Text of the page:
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Court Cannot Partly Set Aside Award In Absence Of Manifest And Patent Error, And Without A Finding As To Its Severability: Uttarakhand High Court

Parina Katyal
11 Nov 2022 3:00 PM GMT
Court Cannot Partly Set Aside Award In Absence Of Manifest And Patent Error, And Without A Finding As To Its Severability: Uttarakhand High Court
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The Uttarakhand High Court has ruled that in the absence of a manifest and patent error in the arbitral award, the Court under Section 34 of the Arbitration and Conciliation Act, 1996 (A&C Act) cannot interfere with the award, by partly upholding it and by disallowing the rest of the claims of the claimant. The Division Bench of Justices Sanjaya Kumar Mishra and Ramesh...

The Uttarakhand High Court has ruled that in the absence of a manifest and patent error in the arbitral award, the Court under Section 34 of the Arbitration and Conciliation Act, 1996 (A&C Act) cannot interfere with the award, by partly upholding it and by disallowing the rest of the claims of the claimant.

The Division Bench of Justices Sanjaya Kumar Mishra and Ramesh Chandra Khulbe observed that the lower court had not given any finding as to whether the claims set aside by it were vitiated by patent illegality and whether they formed a severable part of the award or not.

It held that under Section 34, the Court can interfere with the findings of the arbitral tribunal and take a different view only when the award is vitiated by patent illegality, which goes to the root of the matter, or when there is contravention of law linking to public policy and public interest.

Against an arbitral award passed in favour of the appellant- M/s Ravindra Kumar Gupta & Sons, the respondent- the Union of India, filed an application under Section 34 of the A&C Act before the Commercial Court. The Commercial Court set aside few claims awarded to the appellant by the Arbitral Tribunal. Against this, the appellant filed an appeal under Section 37 of the A&C Act before the Uttarakhand High Court.

The respondent Union of India submitted before the High Court that in view of the judgment of the Supreme Court in Oil and Natural Gas Corporation Limited versus Western Geco International Ltd. (2014), the Court has jurisdiction under Section 34 of the A&C Act to modify the arbitral award if there is a miscarriage of justice, depending upon whether the offending part is severable from the rest of the award.

The appellant- M/s Ravindra Kumar Gupta & Sons, contended that under Section 34 of the A&C Act, the Court cannot modify the award by partly allowing some of the claims and rejecting the others.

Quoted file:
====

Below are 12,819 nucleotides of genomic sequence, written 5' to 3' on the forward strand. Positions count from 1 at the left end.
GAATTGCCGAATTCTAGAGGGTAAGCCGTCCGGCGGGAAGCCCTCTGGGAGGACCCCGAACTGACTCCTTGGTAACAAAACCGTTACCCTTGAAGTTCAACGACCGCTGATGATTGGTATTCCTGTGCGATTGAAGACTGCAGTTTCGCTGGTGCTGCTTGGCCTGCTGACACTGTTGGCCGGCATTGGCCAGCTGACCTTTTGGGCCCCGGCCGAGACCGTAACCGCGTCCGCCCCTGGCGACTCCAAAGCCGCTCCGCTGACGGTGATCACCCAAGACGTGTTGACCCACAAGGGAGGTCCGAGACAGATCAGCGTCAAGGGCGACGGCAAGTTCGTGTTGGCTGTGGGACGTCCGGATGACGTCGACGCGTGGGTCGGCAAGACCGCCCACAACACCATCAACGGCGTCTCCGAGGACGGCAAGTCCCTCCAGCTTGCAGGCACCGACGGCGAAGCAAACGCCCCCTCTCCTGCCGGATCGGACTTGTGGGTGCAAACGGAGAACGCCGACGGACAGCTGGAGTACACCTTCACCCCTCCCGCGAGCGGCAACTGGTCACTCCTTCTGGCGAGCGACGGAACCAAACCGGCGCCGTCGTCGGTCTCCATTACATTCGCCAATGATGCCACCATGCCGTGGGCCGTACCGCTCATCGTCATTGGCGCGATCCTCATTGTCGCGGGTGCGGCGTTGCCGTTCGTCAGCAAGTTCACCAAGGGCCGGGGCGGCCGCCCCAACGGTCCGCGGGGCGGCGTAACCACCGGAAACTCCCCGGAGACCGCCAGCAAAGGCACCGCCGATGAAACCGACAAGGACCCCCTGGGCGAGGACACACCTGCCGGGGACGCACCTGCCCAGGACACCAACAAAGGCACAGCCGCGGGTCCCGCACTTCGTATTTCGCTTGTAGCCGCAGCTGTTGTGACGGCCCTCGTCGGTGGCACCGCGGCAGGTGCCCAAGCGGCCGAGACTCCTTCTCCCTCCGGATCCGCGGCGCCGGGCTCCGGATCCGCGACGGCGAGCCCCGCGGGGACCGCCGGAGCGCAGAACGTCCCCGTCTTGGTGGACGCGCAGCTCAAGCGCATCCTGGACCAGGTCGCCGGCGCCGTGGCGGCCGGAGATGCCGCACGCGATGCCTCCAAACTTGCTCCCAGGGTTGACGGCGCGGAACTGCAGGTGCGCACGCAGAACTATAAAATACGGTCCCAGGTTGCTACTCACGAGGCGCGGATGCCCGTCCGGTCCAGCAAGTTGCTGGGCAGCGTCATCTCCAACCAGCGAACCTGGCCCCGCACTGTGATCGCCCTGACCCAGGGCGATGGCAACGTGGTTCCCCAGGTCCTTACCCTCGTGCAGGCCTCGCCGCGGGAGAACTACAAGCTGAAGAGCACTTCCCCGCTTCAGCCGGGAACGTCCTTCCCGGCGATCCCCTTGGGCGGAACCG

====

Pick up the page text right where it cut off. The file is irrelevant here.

Referring to the judgment of the Supreme Court in Delhi Airport Metro Express Pvt. Ltd. versus Delhi Metro Rail Corporation Ltd. (2021), the High Court observed that the Court can interfere with the findings of the arbitral tribunal and take a different view only when the award is vitiated by patent illegality, which goes to the root of the matter, or when there is contravention of law linking to public policy and public interest.

The Court added that the respondent had failed to demonstrate that there was a patent illegality which went to the root of the matter or that the Arbitral Award was in conflict with the public policy of India, or that the dispute was not capable of settlement by arbitration under the law for the time being in force.

While reiterating that there can be no interference with pure questions of fact and appreciation of evidence under Section 34 of the A&C Act, the High Court noted that the Supreme Court in Project Director, NHAI versus M Hakeem & Anr. (2021) had interpreted the term "recourse" under Section 34 as enforcement or method of enforcing a right. The Supreme Court had ruled that where the right itself is truncated, the enforcement of such truncated right can also only be limited in nature. Thus, the Apex Court had held that in view of the limited grounds of challenge available under Section 34 (2) and (3), an application can only be made to set aside an award and that Section 34 does not include within it the power to modify an award.

Thus, referring to the decision in Project Director, NHAI (2021), the High Court reiterated that under Section 34 of the A&C Act, the Court can either set aside an award or remand the matter back to the Arbitral Tribunal, under the circumstances mentioned in Section 34.

While holding that the Commercial Court had committed an error by partly upholding the award passed by the Arbitral Tribunal and by disallowing rest of the claims, the Court noted that the Commercial Court had failed to give a finding as to whether Arbitral Tribunal had drawn an inference which, on the face of it, was untenable resulting in miscarriage of justice. Further, the bench observed that the Commercial Court had not given any finding as to whether the claims which were set aside by it, formed a severable part of the award or not.

Ruling that the Commercial Court had not found any manifest and patent error in the award, the Court allowed the appeal and set aside the order of the Commercial Court to the effect that it disallowed the claims of appellant. The bench upheld the arbitral award passed in favour of the appellant.

Case Title: M/s Ravindra Kumar Gupta and Sons versus Union of India & Ors.

Dated: 21.10.2022 (Uttarakhand High Court, Nainital bench)

Counsel for the Appellant: Aditya Pratap Singh

Counsel for the Respondent: V.K. Kaparwan, Standing Counsel for Union of India

Citation: 2022 LiveLaw (Utt) 41

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